USA Banner

Official US Government Icon

Official websites use .gov
A .gov website belongs to an official government organization in the United States.

Secure Site Icon

Secure .gov websites use HTTPS
A lock ( ) or https:// means you’ve safely connected to the .gov website. Share sensitive information only on official, secure websites.

U.S. Department of Transportation U.S. Department of Transportation Icon United States Department of Transportation United States Department of Transportation

Commuting to Work

Monday, September 10, 2012

Commuting to Work

Nearly 9 out of 10 workers in 2003 traveled to work by car, truck, or van; and most of those who drove to work did so alone (figure 4-9). Between 1993 and 2003, the share of workers driving to work alone rose from 77 to 79 percent, while carpooling declined from 11 to 9 percent. Over this same period, transit's share of commuters hovered around 4 to 5 percent, and those working at home remained at about 3 percent. [1]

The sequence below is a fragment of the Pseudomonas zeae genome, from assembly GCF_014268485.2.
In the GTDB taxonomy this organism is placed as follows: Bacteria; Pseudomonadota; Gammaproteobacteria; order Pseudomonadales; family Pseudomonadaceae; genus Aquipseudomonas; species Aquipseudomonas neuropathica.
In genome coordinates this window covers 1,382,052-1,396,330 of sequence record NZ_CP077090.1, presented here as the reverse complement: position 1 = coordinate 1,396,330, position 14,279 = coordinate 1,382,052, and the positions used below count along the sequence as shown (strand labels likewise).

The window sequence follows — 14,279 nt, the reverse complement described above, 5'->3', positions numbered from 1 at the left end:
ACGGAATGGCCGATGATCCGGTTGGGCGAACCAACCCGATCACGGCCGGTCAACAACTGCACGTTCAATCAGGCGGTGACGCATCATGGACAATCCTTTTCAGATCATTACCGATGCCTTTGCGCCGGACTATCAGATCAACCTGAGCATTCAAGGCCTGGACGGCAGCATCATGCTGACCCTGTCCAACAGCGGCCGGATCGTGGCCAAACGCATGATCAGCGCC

Poor workers are less likely to drive alone than workers as a whole. Their propensity to drive alone to work was the same in 2003 as it was in 1993, 64 percent (figure 4-10). Black workers, Hispanic workers, and workers over 65 are less likely than the average of all workers to drive alone to work, but the percentages for all three categories rose between 1993 and 2003.

In 2003, the median travel time from home to work was 21 minutes and the median distance was 11 miles. Overall, both median time and median distance are about the same as they were in 1993 [1]. More than a quarter of workers leave for work between 7 a.m. and 8 a.m., with nearly 20 percent leaving between 6 a.m. and 7 a.m., and another 20 percent leaving between 8 a.m. and 9 a.m. (figure 4-11).


1. U.S. Department of Housing and Urban Development and U.S. Department of Commerce, U.S. Census Bureau, American Housing Survey for the United States, H150 (Washington, DC: Biennial issues).